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brine or not to brine

edited 4:42PM in EggHead Forum
cooking first turkey breast on friday, and need some info. How important is it to brine, and any other helpful hints.

Comments

  • TRexTRex Posts: 2,714
    terry,[p]Tim M's website has some good tips on turkey breast. I've only done one, and didn't care for it all that much. It was juicier than oven-cooked, but still drier than I would like. It made good sandwiches though when sliced thin.[p]I did brine the breast for 24 hours, but I still would have liked it juicer. Others have probably had more success.[p]Check out Tim's website - I guess that's my best advice for now, until others chime in.[p]TRex
    [ul][li]Tim's website[/ul]
  • BordelloBordello Posts: 5,926
    TRex,
    Maybe try another, ask more questions. I did a brined breast and took some to my neighbors and they could not believe how juicy it was. Maybe remove it sooner, depending on temp.[p]My neighbors can't wait for me to bring the chicken or turkey.[p]Regards,
    New Bob

  • nikkignikkig Posts: 514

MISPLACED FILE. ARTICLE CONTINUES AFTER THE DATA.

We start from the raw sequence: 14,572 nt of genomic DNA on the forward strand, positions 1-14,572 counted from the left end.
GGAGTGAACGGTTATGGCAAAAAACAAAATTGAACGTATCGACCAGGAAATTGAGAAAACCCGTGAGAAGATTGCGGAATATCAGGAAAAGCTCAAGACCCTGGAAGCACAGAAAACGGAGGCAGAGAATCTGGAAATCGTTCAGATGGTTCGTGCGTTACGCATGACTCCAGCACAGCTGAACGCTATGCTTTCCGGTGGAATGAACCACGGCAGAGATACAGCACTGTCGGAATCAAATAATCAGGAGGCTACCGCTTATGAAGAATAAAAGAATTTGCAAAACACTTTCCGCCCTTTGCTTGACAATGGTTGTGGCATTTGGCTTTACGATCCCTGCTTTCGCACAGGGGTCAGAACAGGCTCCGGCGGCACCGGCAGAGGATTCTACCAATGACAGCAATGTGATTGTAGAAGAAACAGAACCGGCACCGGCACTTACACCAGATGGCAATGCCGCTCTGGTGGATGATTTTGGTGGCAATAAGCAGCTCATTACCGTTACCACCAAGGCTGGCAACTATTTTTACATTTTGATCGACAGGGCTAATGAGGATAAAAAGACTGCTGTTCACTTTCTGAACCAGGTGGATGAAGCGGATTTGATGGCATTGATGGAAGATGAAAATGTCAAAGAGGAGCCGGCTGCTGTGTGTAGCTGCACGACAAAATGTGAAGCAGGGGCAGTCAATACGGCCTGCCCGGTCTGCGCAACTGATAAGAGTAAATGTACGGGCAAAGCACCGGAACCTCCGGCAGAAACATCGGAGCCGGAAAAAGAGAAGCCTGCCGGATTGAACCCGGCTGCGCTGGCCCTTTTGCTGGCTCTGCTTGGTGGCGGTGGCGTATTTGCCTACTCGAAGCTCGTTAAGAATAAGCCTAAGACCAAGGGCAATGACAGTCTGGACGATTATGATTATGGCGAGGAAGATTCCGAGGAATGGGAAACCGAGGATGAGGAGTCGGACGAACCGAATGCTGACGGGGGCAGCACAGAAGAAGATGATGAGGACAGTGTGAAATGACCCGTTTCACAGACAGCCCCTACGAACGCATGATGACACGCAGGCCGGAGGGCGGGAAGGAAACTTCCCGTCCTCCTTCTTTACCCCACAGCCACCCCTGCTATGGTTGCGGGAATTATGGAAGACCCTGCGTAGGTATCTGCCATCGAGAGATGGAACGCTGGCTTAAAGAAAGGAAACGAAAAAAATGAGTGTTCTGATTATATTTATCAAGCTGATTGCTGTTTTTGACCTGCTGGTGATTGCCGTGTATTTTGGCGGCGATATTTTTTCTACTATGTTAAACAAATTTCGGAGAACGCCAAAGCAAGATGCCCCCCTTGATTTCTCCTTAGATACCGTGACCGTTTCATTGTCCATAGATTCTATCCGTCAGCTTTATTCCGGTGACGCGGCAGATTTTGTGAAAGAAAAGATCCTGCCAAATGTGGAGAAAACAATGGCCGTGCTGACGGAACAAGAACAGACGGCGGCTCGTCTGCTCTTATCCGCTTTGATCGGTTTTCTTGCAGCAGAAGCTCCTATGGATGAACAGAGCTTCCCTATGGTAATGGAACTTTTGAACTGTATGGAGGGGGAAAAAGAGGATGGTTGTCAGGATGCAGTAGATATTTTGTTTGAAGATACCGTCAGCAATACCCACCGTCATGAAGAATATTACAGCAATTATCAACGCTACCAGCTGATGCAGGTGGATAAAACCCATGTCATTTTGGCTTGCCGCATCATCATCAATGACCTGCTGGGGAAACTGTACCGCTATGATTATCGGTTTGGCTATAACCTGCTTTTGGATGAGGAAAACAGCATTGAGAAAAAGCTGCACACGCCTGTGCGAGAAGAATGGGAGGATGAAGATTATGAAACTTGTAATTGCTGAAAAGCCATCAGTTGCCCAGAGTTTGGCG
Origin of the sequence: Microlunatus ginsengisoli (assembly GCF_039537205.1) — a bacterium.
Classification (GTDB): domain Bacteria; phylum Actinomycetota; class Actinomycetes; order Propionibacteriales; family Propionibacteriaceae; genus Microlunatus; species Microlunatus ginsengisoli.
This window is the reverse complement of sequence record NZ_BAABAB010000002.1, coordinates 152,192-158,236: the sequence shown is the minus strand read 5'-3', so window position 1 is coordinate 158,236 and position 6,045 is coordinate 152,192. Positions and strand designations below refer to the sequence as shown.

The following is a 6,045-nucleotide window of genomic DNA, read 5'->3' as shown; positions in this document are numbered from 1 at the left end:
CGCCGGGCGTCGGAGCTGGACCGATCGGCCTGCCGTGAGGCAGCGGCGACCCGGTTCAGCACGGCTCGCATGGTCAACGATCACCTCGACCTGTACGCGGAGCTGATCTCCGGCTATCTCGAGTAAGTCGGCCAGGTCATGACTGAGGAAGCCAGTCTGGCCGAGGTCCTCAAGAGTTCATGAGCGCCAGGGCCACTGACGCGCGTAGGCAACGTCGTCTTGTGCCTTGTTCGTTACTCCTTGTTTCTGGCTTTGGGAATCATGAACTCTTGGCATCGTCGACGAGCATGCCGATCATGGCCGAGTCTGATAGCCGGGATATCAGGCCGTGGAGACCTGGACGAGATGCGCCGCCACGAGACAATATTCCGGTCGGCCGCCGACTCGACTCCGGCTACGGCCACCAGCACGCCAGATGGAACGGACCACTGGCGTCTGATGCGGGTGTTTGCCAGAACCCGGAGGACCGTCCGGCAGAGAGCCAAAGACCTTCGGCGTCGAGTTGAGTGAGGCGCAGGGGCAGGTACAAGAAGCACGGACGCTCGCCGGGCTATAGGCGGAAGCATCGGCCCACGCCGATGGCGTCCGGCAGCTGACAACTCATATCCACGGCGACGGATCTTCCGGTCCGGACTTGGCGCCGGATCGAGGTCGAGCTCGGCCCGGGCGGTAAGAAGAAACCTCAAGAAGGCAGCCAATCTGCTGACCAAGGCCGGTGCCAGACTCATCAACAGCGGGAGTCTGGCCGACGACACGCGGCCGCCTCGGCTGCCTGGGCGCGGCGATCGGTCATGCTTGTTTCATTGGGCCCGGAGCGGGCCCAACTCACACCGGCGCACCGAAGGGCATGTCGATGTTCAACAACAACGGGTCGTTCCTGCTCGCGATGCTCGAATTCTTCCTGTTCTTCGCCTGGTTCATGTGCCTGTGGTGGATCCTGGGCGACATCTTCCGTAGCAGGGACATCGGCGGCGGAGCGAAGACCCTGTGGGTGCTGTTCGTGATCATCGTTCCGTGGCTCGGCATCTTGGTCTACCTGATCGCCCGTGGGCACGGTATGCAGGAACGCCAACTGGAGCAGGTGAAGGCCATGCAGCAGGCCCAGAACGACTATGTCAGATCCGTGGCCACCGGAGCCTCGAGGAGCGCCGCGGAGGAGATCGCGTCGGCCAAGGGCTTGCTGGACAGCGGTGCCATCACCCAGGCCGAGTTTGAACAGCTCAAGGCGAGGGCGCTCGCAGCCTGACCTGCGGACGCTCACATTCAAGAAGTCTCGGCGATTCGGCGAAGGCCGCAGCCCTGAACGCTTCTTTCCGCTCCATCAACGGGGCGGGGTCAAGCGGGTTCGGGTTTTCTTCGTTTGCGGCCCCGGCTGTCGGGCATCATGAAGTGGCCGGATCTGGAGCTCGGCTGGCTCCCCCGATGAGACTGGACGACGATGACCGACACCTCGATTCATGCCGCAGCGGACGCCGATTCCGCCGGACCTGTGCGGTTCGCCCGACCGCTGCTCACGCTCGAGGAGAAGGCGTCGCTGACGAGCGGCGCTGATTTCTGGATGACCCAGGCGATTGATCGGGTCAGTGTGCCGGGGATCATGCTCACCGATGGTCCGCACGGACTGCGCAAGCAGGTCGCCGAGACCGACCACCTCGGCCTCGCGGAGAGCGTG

terry,
    I don't brine and have never had a problem with juiciness. Pecan or hickory os our wood of choice for turkey.[p]~nikki

  • MarvinMarvin Posts: 515
    terry,
    Just to add to your confusion: we almost always brine. It adds flavor AND moisture. This is followed by a a rub overnight and then roasted indirect in the egg with a fruitwood at 350 until the internal temp is 165. Good luck with your decisison, or better yet, do one each way and then let us know.

  • stikestike Posts: 15,597
    terry,
    one of the best and most simple cooks i have done on the BGE was turkey breast.[p]i would suggest NOT brining, simply because it is incredibly moist and flavorful without it. and if you ever decide to try brining, you'll have a comparison.[p]160 in the breast and i cannot imagine a way it could have had more moisture or flavor added. brining seems superfluous, but just my ten cents (inflation)

    ed egli avea del cul fatto trombetta -Dante
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